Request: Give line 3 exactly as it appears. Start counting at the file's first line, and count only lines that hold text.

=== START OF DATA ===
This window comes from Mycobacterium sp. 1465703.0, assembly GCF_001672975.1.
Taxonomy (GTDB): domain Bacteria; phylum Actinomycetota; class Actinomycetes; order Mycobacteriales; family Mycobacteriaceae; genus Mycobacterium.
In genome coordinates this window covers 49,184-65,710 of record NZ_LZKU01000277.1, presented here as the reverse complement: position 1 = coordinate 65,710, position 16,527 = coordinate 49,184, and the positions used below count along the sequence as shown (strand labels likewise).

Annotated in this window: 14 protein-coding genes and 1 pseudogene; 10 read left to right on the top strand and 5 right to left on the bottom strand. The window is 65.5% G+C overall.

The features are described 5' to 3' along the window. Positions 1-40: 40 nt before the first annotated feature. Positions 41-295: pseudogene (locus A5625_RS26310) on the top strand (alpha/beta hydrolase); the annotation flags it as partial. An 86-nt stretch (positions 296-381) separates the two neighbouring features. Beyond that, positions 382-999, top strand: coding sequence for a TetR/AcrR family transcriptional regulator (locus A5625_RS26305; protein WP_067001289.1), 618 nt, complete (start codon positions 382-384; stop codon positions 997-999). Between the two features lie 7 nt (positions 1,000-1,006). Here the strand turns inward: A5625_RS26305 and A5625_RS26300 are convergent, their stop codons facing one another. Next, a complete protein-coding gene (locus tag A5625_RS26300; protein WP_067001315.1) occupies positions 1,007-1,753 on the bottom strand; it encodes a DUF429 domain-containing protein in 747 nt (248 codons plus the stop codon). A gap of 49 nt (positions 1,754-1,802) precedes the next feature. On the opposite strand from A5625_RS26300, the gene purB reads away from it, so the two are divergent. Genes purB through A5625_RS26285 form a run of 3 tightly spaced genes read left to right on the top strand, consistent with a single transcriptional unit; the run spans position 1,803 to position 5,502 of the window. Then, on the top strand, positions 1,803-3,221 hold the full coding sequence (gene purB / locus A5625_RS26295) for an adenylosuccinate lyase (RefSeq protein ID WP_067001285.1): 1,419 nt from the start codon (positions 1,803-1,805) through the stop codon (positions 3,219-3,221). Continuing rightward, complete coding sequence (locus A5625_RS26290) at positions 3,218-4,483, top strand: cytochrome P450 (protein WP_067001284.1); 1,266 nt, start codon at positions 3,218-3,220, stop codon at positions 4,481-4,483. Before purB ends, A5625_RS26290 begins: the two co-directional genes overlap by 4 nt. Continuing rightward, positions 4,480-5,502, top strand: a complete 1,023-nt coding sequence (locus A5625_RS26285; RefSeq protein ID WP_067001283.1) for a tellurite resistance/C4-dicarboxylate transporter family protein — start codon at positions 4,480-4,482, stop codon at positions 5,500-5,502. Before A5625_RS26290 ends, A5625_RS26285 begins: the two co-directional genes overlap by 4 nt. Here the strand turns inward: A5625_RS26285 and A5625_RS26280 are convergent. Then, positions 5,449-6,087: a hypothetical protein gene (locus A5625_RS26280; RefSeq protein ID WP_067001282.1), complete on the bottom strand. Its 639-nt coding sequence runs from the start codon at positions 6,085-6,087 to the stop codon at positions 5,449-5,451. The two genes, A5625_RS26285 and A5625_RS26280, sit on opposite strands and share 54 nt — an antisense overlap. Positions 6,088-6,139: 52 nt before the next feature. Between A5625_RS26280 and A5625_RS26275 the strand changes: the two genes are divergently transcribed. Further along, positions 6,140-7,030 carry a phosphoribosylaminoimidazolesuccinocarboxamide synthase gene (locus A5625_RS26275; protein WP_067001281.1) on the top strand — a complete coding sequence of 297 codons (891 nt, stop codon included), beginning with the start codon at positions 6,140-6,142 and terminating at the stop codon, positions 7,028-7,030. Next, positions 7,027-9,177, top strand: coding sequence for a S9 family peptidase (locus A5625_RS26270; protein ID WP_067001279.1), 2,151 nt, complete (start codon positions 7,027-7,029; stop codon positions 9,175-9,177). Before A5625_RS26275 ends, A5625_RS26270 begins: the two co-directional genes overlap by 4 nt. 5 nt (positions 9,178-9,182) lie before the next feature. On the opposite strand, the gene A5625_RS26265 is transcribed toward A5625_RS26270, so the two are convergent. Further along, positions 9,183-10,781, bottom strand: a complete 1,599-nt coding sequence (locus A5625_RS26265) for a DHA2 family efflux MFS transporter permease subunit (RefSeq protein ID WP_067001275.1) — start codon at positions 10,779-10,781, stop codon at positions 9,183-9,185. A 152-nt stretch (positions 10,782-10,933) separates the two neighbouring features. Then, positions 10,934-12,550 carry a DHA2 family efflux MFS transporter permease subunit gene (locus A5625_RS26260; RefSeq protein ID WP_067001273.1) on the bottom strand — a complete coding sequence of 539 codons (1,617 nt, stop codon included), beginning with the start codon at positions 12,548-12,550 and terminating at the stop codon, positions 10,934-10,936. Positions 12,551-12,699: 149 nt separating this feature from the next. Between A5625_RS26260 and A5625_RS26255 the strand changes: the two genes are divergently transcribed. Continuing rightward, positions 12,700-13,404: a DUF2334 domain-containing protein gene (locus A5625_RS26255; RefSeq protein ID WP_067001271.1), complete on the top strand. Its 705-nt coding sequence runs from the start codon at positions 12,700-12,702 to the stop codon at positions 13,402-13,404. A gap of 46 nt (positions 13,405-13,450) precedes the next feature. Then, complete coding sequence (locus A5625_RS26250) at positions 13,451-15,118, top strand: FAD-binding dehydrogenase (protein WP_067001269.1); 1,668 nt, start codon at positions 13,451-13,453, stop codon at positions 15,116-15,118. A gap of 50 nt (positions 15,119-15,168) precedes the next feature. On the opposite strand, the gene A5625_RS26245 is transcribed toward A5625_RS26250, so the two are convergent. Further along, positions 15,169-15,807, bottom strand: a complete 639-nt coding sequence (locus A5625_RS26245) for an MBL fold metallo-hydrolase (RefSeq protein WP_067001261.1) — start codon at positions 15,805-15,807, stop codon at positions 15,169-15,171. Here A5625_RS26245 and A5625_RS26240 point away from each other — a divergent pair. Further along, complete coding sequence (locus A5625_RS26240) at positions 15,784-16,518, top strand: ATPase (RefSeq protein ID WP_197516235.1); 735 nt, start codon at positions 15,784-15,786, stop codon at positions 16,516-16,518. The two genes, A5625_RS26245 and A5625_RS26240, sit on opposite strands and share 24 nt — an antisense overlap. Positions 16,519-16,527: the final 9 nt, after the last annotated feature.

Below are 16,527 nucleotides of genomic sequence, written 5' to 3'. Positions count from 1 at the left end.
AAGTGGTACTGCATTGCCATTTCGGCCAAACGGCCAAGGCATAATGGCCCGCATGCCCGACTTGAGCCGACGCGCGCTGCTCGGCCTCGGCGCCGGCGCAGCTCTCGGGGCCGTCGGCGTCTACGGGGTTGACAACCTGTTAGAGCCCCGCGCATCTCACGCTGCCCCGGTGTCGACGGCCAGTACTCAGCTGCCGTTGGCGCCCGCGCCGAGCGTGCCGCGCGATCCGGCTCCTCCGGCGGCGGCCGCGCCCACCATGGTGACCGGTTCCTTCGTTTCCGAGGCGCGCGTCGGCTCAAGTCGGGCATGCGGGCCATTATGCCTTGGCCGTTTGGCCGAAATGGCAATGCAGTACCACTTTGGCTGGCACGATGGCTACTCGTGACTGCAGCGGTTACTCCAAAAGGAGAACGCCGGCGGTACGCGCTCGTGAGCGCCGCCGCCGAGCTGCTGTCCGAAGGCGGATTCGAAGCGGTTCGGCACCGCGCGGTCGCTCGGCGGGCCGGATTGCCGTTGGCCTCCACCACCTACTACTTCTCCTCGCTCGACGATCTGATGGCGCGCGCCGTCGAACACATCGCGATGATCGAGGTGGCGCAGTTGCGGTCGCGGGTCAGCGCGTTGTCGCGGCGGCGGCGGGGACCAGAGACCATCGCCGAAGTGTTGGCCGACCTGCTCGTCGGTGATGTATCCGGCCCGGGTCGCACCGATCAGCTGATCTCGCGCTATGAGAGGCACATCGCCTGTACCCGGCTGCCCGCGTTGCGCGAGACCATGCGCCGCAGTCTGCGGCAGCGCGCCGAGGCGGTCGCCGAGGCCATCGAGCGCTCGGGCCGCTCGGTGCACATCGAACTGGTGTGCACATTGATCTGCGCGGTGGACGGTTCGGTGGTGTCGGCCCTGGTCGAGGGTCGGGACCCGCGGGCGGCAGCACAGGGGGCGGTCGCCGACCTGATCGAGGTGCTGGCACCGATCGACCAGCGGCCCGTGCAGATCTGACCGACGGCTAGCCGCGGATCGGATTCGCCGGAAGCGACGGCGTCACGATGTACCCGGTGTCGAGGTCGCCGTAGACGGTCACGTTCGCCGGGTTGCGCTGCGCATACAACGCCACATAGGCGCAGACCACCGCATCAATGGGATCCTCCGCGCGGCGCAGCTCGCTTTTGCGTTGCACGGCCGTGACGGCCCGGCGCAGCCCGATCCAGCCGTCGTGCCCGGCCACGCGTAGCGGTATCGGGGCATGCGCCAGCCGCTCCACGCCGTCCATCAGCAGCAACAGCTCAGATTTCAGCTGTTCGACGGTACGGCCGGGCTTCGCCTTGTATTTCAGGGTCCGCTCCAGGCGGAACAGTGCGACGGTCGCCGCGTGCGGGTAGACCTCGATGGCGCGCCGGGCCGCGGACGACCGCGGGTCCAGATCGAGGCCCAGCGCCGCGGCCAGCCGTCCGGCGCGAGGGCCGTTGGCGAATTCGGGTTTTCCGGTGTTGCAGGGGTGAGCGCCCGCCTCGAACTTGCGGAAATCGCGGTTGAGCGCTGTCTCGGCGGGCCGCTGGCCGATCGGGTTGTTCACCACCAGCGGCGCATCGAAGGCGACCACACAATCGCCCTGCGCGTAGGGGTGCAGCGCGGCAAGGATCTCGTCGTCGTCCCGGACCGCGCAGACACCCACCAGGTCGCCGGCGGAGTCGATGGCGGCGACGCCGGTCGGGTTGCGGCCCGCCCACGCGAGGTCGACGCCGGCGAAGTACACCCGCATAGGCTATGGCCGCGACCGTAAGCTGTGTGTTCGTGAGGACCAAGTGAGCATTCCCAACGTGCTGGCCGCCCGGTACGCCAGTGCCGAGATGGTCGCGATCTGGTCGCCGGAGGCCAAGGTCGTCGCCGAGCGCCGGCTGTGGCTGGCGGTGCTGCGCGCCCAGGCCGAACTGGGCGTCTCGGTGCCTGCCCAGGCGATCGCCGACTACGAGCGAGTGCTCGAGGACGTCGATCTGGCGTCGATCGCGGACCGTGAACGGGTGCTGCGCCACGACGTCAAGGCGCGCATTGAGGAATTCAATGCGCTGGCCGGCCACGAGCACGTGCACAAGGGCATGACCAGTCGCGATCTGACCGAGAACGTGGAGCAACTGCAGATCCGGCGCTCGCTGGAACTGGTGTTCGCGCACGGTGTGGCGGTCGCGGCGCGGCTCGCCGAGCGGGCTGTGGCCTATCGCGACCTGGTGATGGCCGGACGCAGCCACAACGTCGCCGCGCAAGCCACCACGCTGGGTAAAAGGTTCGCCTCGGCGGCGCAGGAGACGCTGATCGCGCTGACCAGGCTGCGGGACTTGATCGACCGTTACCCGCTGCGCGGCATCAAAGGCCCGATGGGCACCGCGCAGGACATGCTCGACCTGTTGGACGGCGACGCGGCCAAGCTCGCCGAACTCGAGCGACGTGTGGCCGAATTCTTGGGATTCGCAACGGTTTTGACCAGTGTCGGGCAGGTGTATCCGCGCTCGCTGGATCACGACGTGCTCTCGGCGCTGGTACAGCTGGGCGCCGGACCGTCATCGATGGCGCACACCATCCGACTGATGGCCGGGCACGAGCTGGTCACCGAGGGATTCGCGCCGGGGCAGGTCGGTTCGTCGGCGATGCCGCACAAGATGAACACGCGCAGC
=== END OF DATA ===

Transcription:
In genome coordinates this window covers 49,184-65,710 of record NZ_LZKU01000277.1, presented here as the reverse complement: position 1 = coordinate 65,710, position 16,527 = coordinate 49,184, and the positions used below count along the sequence as shown (strand labels likewise).